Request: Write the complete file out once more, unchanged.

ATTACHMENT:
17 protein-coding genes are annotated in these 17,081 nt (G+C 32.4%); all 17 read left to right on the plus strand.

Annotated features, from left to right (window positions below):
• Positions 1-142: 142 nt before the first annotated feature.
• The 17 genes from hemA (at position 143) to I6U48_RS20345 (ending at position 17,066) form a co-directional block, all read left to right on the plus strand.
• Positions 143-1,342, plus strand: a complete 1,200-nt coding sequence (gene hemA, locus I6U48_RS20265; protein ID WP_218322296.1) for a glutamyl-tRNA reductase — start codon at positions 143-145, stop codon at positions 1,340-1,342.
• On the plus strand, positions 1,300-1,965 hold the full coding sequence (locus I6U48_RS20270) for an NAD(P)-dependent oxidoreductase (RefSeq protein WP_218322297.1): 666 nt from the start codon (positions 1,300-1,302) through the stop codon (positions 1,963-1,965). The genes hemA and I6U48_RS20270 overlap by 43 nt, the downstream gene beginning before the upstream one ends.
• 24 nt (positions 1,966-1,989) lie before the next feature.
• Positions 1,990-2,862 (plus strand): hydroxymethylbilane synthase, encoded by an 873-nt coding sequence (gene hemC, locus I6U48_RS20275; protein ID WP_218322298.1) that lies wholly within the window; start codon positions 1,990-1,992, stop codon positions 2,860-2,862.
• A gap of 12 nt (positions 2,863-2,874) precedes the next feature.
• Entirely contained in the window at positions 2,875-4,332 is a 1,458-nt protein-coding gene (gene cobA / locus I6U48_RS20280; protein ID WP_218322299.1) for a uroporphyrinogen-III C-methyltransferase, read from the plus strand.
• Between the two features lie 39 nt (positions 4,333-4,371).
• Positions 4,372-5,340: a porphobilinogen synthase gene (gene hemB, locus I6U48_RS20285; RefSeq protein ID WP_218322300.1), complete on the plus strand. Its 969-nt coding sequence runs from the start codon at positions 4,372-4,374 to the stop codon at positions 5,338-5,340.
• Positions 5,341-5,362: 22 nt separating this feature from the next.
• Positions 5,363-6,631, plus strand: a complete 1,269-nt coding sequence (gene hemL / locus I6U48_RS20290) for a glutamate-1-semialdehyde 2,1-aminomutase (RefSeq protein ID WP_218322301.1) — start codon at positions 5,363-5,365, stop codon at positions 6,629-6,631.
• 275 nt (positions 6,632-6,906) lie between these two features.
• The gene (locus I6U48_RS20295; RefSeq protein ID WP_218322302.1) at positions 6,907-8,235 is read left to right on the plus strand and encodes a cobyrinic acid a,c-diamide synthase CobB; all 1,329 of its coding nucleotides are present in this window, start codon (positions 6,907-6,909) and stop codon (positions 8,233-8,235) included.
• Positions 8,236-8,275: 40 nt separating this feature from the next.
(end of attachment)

17 protein-coding genes are annotated in these 17,081 nt (G+C 32.4%); all 17 read left to right on the plus strand.

Annotated features, from left to right (window positions below):
• Positions 1-142: 142 nt before the first annotated feature.
• The 17 genes from hemA (at position 143) to I6U48_RS20345 (ending at position 17,066) form a co-directional block, all read left to right on the plus strand.
• Positions 143-1,342, plus strand: a complete 1,200-nt coding sequence (gene hemA, locus I6U48_RS20265; protein ID WP_218322296.1) for a glutamyl-tRNA reductase — start codon at positions 143-145, stop codon at positions 1,340-1,342.
• On the plus strand, positions 1,300-1,965 hold the full coding sequence (locus I6U48_RS20270) for an NAD(P)-dependent oxidoreductase (RefSeq protein WP_218322297.1): 666 nt from the start codon (positions 1,300-1,302) through the stop codon (positions 1,963-1,965). The genes hemA and I6U48_RS20270 overlap by 43 nt, the downstream gene beginning before the upstream one ends.
• 24 nt (positions 1,966-1,989) lie before the next feature.
• Positions 1,990-2,862 (plus strand): hydroxymethylbilane synthase, encoded by an 873-nt coding sequence (gene hemC, locus I6U48_RS20275; protein ID WP_218322298.1) that lies wholly within the window; start codon positions 1,990-1,992, stop codon positions 2,860-2,862.
• A gap of 12 nt (positions 2,863-2,874) precedes the next feature.
• Entirely contained in the window at positions 2,875-4,332 is a 1,458-nt protein-coding gene (gene cobA / locus I6U48_RS20280; protein ID WP_218322299.1) for a uroporphyrinogen-III C-methyltransferase, read from the plus strand.
• Between the two features lie 39 nt (positions 4,333-4,371).
• Positions 4,372-5,340: a porphobilinogen synthase gene (gene hemB, locus I6U48_RS20285; RefSeq protein ID WP_218322300.1), complete on the plus strand. Its 969-nt coding sequence runs from the start codon at positions 4,372-4,374 to the stop codon at positions 5,338-5,340.
• Positions 5,341-5,362: 22 nt separating this feature from the next.
• Positions 5,363-6,631, plus strand: a complete 1,269-nt coding sequence (gene hemL / locus I6U48_RS20290) for a glutamate-1-semialdehyde 2,1-aminomutase (RefSeq protein ID WP_218322301.1) — start codon at positions 5,363-5,365, stop codon at positions 6,629-6,631.
• 275 nt (positions 6,632-6,906) lie between these two features.
• The gene (locus I6U48_RS20295; RefSeq protein ID WP_218322302.1) at positions 6,907-8,235 is read left to right on the plus strand and encodes a cobyrinic acid a,c-diamide synthase CobB; all 1,329 of its coding nucleotides are present in this window, start codon (positions 6,907-6,909) and stop codon (positions 8,233-8,235) included.
• Positions 8,236-8,275: 40 nt separating this feature from the next.